Drinking is one of “those topics” that parents need to talk about with their teens. Here’s some help navigating this potentially difficult conversation.
What’s potentially difficult? There are state laws and your house rules. Other parents (and therefore your teen’s friends) may have different rules about alcohol. Drinking is an activity where there is often intense peer pressure on teens. Also, teen drinking is usually paired with other behaviors like drug use, sex, and violence. (Your conversation might go in some unexpected directions.)
State laws are a great place to start. They’re black and white. Make sure you know your state’s laws regarding alcohol, especially the laws regarding purchase, possession, and internal possession. (“Internal possession” means your teen may not have been found with alcohol on his or her person, but they had alcohol in them based on a breathalyzer or field sobriety test.) Laws can vary by state, especially when it comes to parents allowing a minor child to drink at their home or private property.
Make sure your teen knows the legal consequences of their actions, especially driving under the influence.
The Federal Trade Commission says the following: No state has an exception that permits anyone other than a family member to provide alcohol to a minor on private property. Translation: Party at a friend’s house whose parents provide or allow alcohol is always illegal.
This is a good place to transition from your state’s laws to your house rules. Explain that there are many different opinions about alcohol. Your teen’s friends may have parents with different beliefs about drinking. That’s okay. What matters is the position you take as their parent and the actions you model regarding alcohol.
Parental postures vary regarding drinking for a variety of legitimate reasons.
Have strong religious convictions against it.
Were raised by an alcoholic parent.
Struggled with alcohol when they were younger.
Have a friend or family member who is destroying their life with alcohol.
May be responsible, moderate drinkers.
You aren’t judging the family down the street. This is a time for you to talk to your teen about some important life principles. Personal responsibility. Self-control. Moderation and balance. Choosing, not just between right and wrong, but between better and best.
To complete your due diligence as a parent, you have to address some typical teen behaviors regarding alcohol. Your goal isn’t to scare your teen but to definitely keep it real, give them facts, and leave an opening for further questions and future conversations.
The Centers for Disease Control and Prevention (CDC) periodically release a Youth Risk and Behavior Survey (YRBS). Their latest is for 2019, and every parent should become familiar with it.
Alcohol-related motor vehicle crashes and other unintentional injuries.
Misuse of other substances.
Changes in brain development that may have life-long effects.
If it isn’t already, plan on this being an ongoing conversation. Ask your teen questions (but don’t interrogate them) about alcohol use among their peers, and try not to freak out about the answers. Ask them about their opinions and experiences with alcohol. Listen, don’t lecture.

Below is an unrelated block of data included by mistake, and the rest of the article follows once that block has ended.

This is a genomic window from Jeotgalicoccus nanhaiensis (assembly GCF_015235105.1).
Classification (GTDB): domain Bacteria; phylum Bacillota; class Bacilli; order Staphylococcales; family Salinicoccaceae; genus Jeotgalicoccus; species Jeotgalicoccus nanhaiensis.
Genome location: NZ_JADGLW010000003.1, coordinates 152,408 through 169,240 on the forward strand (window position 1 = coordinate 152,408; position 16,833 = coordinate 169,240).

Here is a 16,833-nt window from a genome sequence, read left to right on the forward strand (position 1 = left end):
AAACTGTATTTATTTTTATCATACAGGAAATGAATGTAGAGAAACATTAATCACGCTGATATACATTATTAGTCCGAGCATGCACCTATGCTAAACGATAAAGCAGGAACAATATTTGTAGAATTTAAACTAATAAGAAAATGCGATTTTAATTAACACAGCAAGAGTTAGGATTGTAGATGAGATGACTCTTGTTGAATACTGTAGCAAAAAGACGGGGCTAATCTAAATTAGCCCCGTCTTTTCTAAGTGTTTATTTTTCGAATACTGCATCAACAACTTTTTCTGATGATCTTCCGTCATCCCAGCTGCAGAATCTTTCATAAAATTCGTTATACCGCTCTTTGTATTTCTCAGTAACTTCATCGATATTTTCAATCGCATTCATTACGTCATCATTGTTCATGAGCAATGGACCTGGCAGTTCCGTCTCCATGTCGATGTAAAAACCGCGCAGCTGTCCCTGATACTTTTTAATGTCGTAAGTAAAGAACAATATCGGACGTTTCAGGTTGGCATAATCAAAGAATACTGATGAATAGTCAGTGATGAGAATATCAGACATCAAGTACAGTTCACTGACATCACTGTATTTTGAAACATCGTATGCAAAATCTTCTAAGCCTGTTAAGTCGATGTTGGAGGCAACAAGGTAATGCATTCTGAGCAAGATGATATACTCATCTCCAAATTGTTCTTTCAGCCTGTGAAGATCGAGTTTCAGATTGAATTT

When you think of conversations with your teen, please view communication as a two-way street. Give them conversationally what you would like from them. What do you hope for when you talk with your teen about drinking… or drugs, or sex? You’re hoping for honesty, transparency, authenticity, and quality listening. Give that to your teen so they can return it.
Appropriately share things like:
When I was your age, alcohol was a big/small part of my home…
Kids at my school used to…
My friends and I…
This might sound risky and counter-intuitive, but teens operate a little differently. They often meet you at your level of “realness.” They clam up when they feel you’re “fishing” to pull info from them. When they say, “Things are so different now from when you were my age,” agree with them. Your teen is right. (Two words: Social Media.) But you still have much wisdom and life experience to offer. Your “missteps” don’t give your teen “license,” but they do give you credibility. Your teen will probably offer information if you sincerely offer it yourself.
★ Cultivate a relationship with your teen where they know they are loved and can talk to you about anything, anytime. This means investing time outside of “big talks” like this one.
I’ve actually had these conversations with my kids. Realistically, I knew my teens wouldn’t always make the right decisions. I told each of them that if they were in a situation where they would be driving impaired or had to ride with someone who was impaired, they could call me at ANY TIME. I would get them wherever they were. No questions asked. The number one priority was their safety.
Some parents feel this gives implied permission to break the rules. I believe it’s an understanding that failure exists on a continuum. Your teen can’t learn life lessons if they lose their life. This is a serious topic and a tough one. You get to guide them. Good luck!
https://firstthings.org/wp-content/uploads/2021/06/Untitled-6-01-1.png5001200John Daumhttps://firstthings.org/wp-content/uploads/2020/01/ftf-logo-300x186.pngJohn Daum2021-06-25 10:09:192022-07-25 13:52:14How to Talk to Your Teen About Drinking